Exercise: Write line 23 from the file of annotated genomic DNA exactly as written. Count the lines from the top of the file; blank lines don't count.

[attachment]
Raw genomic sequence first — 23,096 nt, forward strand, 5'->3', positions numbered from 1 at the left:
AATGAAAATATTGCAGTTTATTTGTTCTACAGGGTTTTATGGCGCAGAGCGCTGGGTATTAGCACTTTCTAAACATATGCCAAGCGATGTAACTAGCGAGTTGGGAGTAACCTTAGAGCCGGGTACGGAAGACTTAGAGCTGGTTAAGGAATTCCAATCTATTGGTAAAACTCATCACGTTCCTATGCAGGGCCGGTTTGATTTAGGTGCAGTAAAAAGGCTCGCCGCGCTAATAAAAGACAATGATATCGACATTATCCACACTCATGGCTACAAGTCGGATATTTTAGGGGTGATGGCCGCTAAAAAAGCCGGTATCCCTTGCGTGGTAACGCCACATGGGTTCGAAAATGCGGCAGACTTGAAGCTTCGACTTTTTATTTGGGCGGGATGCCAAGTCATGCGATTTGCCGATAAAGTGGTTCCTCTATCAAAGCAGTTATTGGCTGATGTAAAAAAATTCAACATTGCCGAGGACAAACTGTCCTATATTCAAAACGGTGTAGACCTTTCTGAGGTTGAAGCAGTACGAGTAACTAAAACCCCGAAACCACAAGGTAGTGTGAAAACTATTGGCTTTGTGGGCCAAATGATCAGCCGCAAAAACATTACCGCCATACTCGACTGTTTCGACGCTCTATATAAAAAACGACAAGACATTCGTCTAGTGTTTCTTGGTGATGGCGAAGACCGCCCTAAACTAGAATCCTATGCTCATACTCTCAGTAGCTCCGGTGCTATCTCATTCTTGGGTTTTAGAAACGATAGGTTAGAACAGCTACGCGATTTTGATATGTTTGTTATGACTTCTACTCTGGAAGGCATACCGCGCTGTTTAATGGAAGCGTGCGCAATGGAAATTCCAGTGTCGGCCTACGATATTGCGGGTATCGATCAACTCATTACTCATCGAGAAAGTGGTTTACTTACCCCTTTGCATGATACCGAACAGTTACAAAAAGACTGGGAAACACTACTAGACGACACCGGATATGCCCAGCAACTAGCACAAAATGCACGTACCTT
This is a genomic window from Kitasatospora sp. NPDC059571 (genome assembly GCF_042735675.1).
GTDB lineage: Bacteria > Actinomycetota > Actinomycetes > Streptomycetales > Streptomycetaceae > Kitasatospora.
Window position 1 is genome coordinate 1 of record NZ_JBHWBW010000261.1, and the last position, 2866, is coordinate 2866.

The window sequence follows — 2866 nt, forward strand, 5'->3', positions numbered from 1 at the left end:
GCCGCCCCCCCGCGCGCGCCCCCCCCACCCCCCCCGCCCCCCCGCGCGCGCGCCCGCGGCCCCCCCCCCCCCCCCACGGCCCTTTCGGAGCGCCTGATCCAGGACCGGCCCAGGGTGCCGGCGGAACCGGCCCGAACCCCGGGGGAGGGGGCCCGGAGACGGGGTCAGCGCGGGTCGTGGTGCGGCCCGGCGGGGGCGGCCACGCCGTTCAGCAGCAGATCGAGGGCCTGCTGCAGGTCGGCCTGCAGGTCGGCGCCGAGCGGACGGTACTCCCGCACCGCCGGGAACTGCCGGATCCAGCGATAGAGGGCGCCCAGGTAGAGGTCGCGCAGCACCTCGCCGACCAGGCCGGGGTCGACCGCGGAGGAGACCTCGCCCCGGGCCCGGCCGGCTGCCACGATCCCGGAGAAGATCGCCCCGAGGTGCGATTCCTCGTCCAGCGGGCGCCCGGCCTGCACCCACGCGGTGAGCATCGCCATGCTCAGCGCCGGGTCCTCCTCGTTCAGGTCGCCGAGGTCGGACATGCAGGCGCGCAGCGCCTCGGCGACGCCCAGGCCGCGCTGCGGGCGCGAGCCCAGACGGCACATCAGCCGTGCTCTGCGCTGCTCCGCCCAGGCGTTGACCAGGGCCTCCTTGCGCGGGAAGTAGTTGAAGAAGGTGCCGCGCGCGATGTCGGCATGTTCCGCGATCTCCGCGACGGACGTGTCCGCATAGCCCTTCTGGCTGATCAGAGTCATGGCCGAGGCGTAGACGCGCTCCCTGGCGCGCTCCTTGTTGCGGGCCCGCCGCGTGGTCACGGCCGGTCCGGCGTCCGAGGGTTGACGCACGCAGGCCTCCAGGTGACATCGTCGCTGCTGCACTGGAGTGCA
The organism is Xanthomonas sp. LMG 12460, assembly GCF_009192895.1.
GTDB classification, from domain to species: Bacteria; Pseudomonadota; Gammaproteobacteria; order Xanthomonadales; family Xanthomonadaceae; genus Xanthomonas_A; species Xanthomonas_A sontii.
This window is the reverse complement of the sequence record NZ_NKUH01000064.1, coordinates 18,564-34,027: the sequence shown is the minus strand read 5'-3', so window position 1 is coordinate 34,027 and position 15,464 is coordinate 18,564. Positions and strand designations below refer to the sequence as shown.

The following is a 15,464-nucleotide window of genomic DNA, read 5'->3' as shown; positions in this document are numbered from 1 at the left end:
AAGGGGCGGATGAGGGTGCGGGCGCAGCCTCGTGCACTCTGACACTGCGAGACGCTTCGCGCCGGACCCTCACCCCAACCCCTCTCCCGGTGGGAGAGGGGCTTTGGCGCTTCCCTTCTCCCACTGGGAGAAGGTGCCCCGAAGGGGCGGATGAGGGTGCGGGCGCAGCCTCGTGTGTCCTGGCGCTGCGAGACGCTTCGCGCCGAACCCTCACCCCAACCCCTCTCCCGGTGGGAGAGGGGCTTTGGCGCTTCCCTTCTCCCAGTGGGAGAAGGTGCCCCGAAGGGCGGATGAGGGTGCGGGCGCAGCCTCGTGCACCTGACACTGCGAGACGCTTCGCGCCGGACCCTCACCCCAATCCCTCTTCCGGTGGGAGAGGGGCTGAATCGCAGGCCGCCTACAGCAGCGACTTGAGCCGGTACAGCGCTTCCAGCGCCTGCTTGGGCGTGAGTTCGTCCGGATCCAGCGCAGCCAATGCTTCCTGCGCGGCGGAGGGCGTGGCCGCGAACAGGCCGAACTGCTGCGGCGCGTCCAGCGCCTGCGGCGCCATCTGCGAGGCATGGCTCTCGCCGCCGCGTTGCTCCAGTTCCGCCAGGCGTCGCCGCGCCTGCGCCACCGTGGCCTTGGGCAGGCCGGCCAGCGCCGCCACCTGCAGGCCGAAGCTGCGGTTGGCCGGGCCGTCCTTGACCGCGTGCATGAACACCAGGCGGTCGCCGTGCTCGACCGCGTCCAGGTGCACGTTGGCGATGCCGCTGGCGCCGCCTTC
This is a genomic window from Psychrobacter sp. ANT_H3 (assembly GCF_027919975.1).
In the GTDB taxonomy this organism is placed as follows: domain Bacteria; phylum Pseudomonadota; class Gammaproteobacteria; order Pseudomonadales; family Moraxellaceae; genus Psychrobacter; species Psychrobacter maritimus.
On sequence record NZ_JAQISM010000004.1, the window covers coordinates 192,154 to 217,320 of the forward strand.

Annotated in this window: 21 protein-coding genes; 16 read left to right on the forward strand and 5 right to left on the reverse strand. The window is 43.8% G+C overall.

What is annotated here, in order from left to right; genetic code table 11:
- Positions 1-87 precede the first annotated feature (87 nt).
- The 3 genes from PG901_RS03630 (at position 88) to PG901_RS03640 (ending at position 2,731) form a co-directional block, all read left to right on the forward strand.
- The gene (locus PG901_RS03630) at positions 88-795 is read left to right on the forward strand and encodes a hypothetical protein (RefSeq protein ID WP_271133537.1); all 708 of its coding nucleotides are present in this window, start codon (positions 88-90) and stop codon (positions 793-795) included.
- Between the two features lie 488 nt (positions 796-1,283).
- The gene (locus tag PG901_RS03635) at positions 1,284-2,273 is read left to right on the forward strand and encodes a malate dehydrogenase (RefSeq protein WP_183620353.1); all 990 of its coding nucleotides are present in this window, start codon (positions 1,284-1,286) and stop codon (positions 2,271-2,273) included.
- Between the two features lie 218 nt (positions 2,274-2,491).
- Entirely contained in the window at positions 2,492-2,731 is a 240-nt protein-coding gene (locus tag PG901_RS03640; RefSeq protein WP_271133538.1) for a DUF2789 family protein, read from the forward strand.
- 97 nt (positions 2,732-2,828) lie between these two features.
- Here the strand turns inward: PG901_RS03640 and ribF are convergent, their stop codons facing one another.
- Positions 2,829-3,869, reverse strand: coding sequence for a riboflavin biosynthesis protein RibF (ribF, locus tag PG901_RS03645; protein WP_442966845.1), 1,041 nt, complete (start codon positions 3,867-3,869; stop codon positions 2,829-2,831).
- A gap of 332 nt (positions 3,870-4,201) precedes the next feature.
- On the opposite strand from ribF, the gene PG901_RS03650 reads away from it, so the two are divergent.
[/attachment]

- Between the two features lie 218 nt (positions 2,274-2,491).